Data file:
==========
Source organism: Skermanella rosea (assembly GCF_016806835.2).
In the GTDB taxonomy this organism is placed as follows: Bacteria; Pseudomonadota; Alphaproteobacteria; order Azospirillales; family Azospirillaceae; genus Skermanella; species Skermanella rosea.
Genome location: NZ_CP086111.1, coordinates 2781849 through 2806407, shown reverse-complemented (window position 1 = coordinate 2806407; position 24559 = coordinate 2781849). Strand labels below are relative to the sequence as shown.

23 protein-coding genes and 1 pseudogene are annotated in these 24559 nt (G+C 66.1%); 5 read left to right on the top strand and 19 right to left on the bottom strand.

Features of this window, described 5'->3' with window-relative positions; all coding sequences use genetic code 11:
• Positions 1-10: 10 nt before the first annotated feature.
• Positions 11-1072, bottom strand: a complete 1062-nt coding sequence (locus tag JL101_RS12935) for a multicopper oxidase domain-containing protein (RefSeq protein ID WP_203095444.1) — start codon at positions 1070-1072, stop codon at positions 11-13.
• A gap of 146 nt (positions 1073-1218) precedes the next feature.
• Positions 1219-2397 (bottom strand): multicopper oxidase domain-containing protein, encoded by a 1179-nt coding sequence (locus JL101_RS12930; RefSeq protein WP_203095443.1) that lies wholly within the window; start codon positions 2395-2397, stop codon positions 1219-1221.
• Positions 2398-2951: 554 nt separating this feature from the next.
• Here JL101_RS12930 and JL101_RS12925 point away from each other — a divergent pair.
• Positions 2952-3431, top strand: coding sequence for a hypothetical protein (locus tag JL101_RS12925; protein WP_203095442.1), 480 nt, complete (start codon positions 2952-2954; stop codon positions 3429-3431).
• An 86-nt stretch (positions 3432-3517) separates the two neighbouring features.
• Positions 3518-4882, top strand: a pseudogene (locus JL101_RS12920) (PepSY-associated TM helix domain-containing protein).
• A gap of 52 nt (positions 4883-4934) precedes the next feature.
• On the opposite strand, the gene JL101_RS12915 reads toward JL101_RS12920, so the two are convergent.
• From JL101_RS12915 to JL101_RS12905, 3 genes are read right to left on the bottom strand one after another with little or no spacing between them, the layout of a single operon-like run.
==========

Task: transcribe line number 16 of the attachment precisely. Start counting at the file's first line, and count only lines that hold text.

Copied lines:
• On the opposite strand, the gene JL101_RS12915 reads toward JL101_RS12920, so the two are convergent.